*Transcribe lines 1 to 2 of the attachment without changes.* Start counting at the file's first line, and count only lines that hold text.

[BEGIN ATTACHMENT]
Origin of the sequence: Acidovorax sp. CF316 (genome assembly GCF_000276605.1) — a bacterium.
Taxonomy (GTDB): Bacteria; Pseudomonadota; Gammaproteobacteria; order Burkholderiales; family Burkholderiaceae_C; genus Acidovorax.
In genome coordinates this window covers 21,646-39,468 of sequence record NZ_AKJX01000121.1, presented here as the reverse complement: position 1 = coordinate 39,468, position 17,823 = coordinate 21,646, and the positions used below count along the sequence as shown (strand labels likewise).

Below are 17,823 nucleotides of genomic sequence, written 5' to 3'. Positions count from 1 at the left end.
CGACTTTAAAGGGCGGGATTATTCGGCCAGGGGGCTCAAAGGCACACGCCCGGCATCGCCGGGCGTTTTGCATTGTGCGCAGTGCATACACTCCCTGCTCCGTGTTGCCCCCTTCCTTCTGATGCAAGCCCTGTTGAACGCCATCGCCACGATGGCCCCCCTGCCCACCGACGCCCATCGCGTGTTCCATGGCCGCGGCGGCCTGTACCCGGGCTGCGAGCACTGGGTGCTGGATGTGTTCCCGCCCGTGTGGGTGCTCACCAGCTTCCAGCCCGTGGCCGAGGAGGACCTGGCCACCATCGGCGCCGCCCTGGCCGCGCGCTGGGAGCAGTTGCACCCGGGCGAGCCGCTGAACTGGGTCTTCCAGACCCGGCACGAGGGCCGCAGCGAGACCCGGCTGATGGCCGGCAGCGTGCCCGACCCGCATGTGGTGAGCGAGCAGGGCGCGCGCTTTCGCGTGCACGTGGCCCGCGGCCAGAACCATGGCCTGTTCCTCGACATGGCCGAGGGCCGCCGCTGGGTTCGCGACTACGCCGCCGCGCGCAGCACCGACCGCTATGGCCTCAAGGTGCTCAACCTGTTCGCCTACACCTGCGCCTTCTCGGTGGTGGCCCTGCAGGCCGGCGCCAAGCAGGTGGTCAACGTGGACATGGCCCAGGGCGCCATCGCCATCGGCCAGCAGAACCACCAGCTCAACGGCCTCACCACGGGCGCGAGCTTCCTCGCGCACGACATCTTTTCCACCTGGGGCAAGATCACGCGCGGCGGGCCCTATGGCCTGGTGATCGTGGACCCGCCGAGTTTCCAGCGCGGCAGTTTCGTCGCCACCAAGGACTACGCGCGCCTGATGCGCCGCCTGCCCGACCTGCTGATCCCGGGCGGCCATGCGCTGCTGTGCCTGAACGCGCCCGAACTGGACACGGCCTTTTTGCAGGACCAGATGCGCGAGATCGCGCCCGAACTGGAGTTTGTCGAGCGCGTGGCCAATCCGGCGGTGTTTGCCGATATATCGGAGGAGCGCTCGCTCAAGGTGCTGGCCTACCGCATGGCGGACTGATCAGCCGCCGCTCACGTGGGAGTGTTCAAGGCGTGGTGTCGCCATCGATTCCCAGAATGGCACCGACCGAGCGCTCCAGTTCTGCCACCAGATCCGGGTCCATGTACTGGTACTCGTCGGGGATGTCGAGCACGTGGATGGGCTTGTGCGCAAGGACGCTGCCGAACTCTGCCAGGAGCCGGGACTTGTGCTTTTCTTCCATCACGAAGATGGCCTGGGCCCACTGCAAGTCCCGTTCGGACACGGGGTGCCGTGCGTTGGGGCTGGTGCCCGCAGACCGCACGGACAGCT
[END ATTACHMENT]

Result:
Origin of the sequence: Acidovorax sp. CF316 (genome assembly GCF_000276605.1) — a bacterium.
Taxonomy (GTDB): Bacteria; Pseudomonadota; Gammaproteobacteria; order Burkholderiales; family Burkholderiaceae_C; genus Acidovorax.